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Estate of Carrol Co. woman files $25M lawsuit

The estate of a Carroll County woman who died in the back of a sheriff’s deputy’s car has filed a $25 million lawsuit against the county and the deputies.

Debbie Loggins’ estate, which is being represented by Alice Loggins Hill, sued in U.S. District Court, saying the victim’s civil rights were denied while she was in the custody of the Carroll County Sheriff’s Department.

Named as defendants in the lawsuit are Sheriff Don Gray, Chief Deputy Michael Spellman and deputies Charles Jones and David Mims.

The county, the sheriff’s department and the defendants have each denied the allegations in the complaint, which represents one side of a legal argument.

The woman’s estate is seeking $10 million from Carroll County and the sheriff’s department and $10 million from the three deputies in compensatory damages. The estate also is seeking $5 million in punitive damages from all parties.

Loggins, 33, of North Carrollton, had been charged with disorderly conduct and resisting arrest. She was unconscious in September 2005 when she arrived at a private prison in Grenada, authorities said.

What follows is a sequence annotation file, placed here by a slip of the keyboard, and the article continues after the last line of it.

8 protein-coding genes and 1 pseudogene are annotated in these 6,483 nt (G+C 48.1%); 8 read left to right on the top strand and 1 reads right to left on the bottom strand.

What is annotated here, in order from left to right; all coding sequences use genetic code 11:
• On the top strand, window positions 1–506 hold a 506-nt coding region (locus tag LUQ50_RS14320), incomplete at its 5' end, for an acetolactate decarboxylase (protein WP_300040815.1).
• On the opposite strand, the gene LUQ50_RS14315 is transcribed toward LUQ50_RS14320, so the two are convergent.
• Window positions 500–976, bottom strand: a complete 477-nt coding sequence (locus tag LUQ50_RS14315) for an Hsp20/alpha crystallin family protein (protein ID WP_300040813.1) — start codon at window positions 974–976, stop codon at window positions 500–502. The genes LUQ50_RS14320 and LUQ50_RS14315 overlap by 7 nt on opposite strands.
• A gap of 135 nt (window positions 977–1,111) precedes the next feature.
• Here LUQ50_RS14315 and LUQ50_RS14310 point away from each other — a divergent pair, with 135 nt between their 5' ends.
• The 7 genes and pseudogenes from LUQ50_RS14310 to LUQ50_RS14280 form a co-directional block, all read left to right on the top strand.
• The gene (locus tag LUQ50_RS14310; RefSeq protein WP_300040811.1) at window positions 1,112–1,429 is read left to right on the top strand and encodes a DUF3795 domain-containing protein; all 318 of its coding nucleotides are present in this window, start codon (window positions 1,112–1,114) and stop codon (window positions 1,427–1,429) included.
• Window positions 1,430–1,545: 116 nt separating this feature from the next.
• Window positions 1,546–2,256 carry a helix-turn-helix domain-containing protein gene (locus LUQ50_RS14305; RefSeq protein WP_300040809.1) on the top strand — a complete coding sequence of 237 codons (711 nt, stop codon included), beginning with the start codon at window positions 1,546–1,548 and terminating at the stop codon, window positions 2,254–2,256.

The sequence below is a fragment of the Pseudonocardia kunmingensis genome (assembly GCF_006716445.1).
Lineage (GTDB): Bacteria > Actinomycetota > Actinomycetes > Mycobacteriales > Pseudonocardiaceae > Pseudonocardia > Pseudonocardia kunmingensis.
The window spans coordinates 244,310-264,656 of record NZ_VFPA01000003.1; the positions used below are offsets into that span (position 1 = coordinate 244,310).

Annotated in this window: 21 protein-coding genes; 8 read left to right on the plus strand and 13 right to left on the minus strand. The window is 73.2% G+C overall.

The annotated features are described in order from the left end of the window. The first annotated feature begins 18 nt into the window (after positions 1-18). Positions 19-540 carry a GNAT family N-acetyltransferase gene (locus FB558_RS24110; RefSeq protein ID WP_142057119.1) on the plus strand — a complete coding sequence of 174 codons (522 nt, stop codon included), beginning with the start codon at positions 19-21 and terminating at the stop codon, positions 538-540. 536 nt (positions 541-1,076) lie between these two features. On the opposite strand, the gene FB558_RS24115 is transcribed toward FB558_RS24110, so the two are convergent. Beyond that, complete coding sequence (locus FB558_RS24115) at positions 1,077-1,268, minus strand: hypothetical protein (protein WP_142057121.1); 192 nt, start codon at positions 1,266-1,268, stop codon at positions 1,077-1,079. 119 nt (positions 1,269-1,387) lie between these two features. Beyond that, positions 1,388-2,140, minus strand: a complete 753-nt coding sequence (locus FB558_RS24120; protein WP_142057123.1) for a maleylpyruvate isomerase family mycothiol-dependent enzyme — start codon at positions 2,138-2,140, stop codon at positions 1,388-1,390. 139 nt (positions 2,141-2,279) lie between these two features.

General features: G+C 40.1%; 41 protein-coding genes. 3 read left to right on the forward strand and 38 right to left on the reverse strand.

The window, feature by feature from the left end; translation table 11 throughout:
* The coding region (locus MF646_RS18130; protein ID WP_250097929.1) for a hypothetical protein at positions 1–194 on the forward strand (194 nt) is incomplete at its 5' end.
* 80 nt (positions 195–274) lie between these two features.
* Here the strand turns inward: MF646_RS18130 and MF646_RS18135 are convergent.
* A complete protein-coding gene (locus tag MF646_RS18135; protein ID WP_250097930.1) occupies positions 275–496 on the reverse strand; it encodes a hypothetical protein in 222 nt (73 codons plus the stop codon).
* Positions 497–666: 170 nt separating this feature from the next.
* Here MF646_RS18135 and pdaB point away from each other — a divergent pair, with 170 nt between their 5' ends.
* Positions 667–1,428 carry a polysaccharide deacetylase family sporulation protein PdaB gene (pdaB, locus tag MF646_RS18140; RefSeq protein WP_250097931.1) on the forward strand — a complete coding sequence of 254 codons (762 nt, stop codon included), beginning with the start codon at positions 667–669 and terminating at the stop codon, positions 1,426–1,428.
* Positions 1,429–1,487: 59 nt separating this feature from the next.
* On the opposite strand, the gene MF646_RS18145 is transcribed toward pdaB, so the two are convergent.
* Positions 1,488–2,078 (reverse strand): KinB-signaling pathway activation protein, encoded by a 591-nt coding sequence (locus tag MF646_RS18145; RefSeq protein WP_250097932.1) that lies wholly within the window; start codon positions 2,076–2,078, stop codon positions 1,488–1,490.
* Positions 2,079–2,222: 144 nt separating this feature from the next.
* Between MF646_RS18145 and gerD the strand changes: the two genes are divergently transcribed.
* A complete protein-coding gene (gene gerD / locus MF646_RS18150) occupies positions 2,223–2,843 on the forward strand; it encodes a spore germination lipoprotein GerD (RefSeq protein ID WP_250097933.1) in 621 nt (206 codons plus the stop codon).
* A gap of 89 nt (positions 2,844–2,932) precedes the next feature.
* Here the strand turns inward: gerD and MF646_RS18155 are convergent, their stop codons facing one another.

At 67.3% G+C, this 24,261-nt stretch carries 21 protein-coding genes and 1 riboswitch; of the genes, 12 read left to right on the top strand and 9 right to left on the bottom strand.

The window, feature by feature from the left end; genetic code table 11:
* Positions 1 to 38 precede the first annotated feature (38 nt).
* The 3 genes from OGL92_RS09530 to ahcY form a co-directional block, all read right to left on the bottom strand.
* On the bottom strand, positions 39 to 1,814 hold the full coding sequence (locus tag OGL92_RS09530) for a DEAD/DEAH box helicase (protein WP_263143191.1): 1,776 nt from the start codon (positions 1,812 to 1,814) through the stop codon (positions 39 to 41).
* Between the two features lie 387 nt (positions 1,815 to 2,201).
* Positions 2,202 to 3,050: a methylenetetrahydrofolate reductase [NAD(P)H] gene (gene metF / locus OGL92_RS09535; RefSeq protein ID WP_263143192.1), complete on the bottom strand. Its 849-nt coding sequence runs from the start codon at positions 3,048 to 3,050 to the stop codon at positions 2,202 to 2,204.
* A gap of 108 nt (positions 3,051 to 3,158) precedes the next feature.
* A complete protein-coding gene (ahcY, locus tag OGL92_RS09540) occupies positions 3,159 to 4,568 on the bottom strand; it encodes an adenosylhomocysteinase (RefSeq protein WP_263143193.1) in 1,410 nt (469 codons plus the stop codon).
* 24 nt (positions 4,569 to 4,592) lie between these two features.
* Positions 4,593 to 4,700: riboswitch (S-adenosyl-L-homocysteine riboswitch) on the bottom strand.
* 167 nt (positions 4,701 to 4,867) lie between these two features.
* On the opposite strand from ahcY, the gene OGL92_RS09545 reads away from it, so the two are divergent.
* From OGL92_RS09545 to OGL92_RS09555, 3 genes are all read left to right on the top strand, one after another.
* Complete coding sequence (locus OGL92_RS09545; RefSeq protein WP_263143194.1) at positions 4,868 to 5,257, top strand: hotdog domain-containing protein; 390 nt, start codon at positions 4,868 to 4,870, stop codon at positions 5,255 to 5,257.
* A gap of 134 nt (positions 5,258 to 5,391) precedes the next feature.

Gray had said Loggins’ death was not due to excessive force while she was in the custody of his deputies. He said preliminary autopsy findings indicated that Loggins suffered no serious trauma.

Deputies arrested Loggins, the mother of six, on the morning of Sept. 17, 2005, after responding to a report of two women fighting. Two hours later, Loggins was dead.

The report says there were no signs or evidence of trauma, Gray said, or any other kind of injury that would have caused her death.

At the time, Gray would not give out Loggins’ body temperature at the time of death. A relative of Loggins said she has been told the temperature of the woman’s body was recorded as 106 degrees shortly after death. Normal body temperature is 98.6 degrees.

Gray said Loggins fought and struggled from the time deputies arrived until somewhere near Grenada.

The complaint alleges Spellman had her hands cuffed behind her back and her feet shackled, and that Spellman and Mims “hog-tied” the woman by taking a set of handcuffs and linking the cuffs on her wrists to the ones on her ankles.

Then, the complaint says, Spellman and Mims placed Loggins face-down on the back seat of Mims’ car and took her to the Carroll County Sheriff’s Office, Jones arrived and the three deputies put Loggins in Jones’ patrol car.

When Loggins arrived at the Grenada jail, the complaint says, she didn’t have a pulse.